Council forced to pay up over sails

Dale Abbey windmill
Dale Abbey windmill

A historic windmill in Dale Abbey may finally get its sails back, despite the council failing in its legal bid to order its owner to repair it.

Owner of the Grade-I listed Cat and Fiddle mill, Mel Richardson, won £4,000 costs after showing one sail had fallen off and a second was removed because it was dangerous.

Erewash Borough Council had issued an enforcement notice, ordering the ‘reinstatement of the sails’ because the 18th-century mill is on a national list of important buildings.

But the legal notice failed and Mr Richardson was awarded costs because of the expense in preparing an appeal against the council move.

Ilkeston businessman Mr Richardson declined to comment about winning costs from the council but said on Tuesday: “I will have something to say about the windmill in a few months’ time.”

He has owned it for many years, after it was among farmland sold by the British Steel Corporation, which owned Stanton Ironworks.

It dominates the skyline between Ilkeston and Spondon and originally had four sails but none is in place at the moment.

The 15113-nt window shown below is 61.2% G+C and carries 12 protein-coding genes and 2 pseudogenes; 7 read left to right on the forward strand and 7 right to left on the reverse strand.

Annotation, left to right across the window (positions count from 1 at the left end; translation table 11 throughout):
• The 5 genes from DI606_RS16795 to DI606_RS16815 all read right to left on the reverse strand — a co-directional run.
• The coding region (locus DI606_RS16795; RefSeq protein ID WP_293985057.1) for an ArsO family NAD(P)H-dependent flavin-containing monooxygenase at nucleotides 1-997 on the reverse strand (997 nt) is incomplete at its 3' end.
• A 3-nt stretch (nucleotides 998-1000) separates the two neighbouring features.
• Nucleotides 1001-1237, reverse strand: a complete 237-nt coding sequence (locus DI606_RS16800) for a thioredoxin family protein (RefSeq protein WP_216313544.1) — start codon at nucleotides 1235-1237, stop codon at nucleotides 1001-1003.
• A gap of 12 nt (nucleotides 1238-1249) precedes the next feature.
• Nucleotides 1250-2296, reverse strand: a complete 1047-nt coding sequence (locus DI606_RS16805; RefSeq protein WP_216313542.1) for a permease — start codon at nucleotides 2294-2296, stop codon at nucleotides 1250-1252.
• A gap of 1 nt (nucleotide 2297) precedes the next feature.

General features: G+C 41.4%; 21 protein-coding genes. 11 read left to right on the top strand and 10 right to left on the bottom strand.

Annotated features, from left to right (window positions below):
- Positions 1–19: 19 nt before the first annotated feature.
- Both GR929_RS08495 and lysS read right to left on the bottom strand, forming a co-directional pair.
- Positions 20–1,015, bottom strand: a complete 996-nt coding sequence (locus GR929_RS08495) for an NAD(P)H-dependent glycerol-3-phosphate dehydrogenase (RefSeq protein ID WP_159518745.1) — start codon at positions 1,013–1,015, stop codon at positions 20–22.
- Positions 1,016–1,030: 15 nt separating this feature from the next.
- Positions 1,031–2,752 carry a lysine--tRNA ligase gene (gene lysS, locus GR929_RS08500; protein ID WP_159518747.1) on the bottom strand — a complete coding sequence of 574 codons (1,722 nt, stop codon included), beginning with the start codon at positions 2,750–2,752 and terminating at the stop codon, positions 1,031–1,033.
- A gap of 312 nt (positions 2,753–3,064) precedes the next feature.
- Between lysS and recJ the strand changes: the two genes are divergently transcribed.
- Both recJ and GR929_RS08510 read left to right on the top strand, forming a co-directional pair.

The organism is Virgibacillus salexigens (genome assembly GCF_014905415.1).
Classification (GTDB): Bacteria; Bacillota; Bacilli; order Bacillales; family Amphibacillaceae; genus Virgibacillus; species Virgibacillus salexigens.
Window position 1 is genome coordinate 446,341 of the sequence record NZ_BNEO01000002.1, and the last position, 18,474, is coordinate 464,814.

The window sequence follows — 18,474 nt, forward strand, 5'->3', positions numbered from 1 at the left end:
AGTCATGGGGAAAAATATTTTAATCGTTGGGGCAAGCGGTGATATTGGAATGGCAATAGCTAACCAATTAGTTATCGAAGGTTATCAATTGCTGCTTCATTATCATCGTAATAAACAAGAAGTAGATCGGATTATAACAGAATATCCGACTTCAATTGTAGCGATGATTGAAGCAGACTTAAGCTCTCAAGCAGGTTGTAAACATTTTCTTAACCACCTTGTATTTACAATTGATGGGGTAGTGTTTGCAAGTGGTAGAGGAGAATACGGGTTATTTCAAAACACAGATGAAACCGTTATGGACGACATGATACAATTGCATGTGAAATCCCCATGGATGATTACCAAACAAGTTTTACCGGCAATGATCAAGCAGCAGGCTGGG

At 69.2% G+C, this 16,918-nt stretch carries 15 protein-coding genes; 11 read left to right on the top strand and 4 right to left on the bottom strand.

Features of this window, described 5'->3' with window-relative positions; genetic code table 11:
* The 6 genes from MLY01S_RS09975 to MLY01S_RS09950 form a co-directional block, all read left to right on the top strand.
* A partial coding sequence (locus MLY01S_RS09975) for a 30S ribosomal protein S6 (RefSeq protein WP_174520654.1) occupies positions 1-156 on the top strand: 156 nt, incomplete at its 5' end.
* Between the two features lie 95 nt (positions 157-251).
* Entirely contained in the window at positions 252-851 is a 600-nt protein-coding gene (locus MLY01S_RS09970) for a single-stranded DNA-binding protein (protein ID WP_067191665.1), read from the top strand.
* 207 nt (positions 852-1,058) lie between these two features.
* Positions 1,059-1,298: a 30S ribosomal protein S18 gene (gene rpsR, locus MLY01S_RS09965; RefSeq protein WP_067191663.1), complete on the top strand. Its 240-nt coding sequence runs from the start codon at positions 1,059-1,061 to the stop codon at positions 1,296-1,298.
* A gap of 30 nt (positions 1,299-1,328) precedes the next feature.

Erewash Borough Council’s planning committee was told of the legal moves in a report by head of planning Steve Birkinshaw on Wednesday.

He said: “The owner has committed to repairing and replacing the sails by September 2012, although this is a timescale which the council is unable to enforce.”

Cllr Glennice Birkin replied: “This is part of our national heritage and it is quite wrong he could let it fall down and we can’t do anything about it.

“This is a national disgrace – if it was Chatsworth they would do something about it.”

Committee chairman Cllr Robert Parkinson told members: “Taking sails down for health and safety reasons suggests there is no proper maintenance.”

Many people have contacted the council about the state of the building, which is believed to stand on the site of a 13th-century mill operated by monks at Dale Abbey.

Pictures of the mill have been used on council brochures.

Cllr Howard Griffiths said: “It is a landmark and there it is with no sails on. A windmill without its sails isn’t a windmill.”

And Kirk Hallam Cllr John Frudd added: “From being one of the most pleasant features of the landscape it is a blot on the landscape.”